|The plumage on immature ibises is brown with white undersides.|
August 7, 2011
An immature white ibis (Eudocimus albus) is using our container garden as its personal foraging grounds. This is the first ibis — juvenile or full-grown — to visit any of our gardens. We frequently see ibises by the lake feeding in the shallow water. But in the 20 years we've lived here, none has ever before ventured into our backyard where the container garden is located.
This bird must think he stumbled upon a bonanza!
In mid-summer when there is so much to do outside, the maintenance of the container plants tends to fall by the wayside. We continue to irrigate and are still harvesting various heat-loving vegetables, fruit and herbs. But other than brief forays to gather figs, basil, tomatoes or parsley, the area is mainly ignored.
This lack of attention has enabled a mean tangle of out-of-control weeds to flourish. The weeds have produced so much tall, bushy growth the already narrow aisles between rows have essentially disappeared. The garden has become a moist, lush, largely left-alone area — an ideal foraging spot for an immature white ibis.
Unlike adult ibises, which have white plumage with black wingtips, immature members of the species are mainly brown with white markings on their rumps, underwings and bellies. Both young and old have long pinkish-red legs and curved pinkish-red bills. Males and females look very similar, although the males are slightly larger weighing in at around two pounds.
The white ibis is a common wading bird in Florida and throughout the Southeast. Perhaps one reason the population of this bird has thrived when other wading bird species have declined is its ability to adapt to different habitats and foods.
These 2-foot tall trawlers tromp through almost any damp area — saltwater, freshwater, mud holes, marshland and short grass — to find edible delicacies such as snails, crayfish, crabs, worms, insects, frogs, snakes and small fish. With its long, curved beak slightly ajar, the ibis is able to probe the ground, plucking food by touch and sight.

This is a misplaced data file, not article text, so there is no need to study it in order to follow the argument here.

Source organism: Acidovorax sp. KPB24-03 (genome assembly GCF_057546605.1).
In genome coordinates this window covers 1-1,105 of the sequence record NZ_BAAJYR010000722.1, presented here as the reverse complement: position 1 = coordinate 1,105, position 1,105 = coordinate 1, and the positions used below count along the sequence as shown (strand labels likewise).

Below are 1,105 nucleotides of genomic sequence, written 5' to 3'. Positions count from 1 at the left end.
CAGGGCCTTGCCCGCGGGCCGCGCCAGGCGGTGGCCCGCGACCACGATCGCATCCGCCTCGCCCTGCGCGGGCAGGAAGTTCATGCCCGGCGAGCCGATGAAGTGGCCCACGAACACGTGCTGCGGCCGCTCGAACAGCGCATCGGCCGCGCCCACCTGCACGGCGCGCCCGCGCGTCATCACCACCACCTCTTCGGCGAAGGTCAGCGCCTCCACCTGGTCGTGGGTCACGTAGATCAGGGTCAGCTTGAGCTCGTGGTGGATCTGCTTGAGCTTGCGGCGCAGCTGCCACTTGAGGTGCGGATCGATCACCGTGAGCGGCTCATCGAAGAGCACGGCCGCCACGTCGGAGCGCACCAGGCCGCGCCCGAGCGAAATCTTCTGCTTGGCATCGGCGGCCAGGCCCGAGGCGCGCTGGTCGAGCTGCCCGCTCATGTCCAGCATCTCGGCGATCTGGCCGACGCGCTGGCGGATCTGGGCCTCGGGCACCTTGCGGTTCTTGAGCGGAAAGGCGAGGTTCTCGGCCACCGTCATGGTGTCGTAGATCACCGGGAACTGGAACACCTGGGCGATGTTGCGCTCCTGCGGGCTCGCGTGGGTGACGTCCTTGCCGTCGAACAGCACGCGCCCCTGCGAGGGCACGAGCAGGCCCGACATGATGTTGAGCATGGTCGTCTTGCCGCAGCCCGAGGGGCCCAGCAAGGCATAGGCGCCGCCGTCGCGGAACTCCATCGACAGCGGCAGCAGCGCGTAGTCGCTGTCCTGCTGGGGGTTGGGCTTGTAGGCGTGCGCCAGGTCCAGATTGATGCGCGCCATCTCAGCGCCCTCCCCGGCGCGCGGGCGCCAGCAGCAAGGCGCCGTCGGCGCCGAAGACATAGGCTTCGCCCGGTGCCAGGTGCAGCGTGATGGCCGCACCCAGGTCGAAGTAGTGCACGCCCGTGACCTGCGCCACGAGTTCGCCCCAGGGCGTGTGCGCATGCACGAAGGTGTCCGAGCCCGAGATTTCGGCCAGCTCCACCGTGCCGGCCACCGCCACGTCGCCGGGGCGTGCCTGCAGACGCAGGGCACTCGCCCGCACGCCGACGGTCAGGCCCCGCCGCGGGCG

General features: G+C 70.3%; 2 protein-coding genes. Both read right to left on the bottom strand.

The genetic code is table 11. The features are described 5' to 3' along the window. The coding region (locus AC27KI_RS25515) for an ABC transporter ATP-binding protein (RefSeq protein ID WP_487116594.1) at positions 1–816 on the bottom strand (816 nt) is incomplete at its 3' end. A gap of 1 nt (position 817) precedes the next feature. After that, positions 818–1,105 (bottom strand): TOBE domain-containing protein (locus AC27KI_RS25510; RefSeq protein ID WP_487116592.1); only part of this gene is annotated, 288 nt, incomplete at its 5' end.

In the garden, the ibis doesn't always walk on the ground and it doesn't always use its beak to probe the soil. Sometimes it gets right up into the pots, stepping from one container plant to another. Instead of poking the ground for insects, it plucks at spiders and bugs on the leaves above its head. I was amazed the first time I saw it standing in a 15-gallon pot of broccoli, stretching its curved beak upward to snatch some sort of edible from an overhead leaf.
While most birds are wary of people, the white ibis seems to tolerate a certain amount of human intrusion. On numerous occasions, I have surprised it in the garden. Although obviously startled by my sudden presence, the young bird didn't fly off. Instead, it moved a bit farther away as if to say, "All right, I'll get out of your way so you can pick your cherry tomatoes and gather your basil, but make it quick then get out of my garden!"
Having an immature white ibis frequent our garden has enabled me to learn so much more about this species than I ever knew before. I now know ibises are not nearly as nervous around people as are many other birds. I know they endure downpours by finding a place to stand on the ground and staying there until the rain stops. I know they spend a lot of time searching for food, eating the food they find and (much to my husband's dismay) leaving the discharged results of their diet right there where they've been feeding. I've also learned how difficult those large, sticky droppings are to remove from bare feet and the bottom of sneakers.
At some point, the young ibis will molt, changing color from brown to white. When that happens, there's a good chance it will give up its independent ways to forage with others. White ibises are highly social birds that normally breed, roost and feed in flocks. That means I have a small window of opportunity to observe a bird that I may never be able to follow so closely again. If the price I must pay for this unexpected opportunity is a bit of poo on my shoes, so be it. Sometimes it's a wiser move to scrape shoes than say "shoo!" to one of nature's fascinating creatures.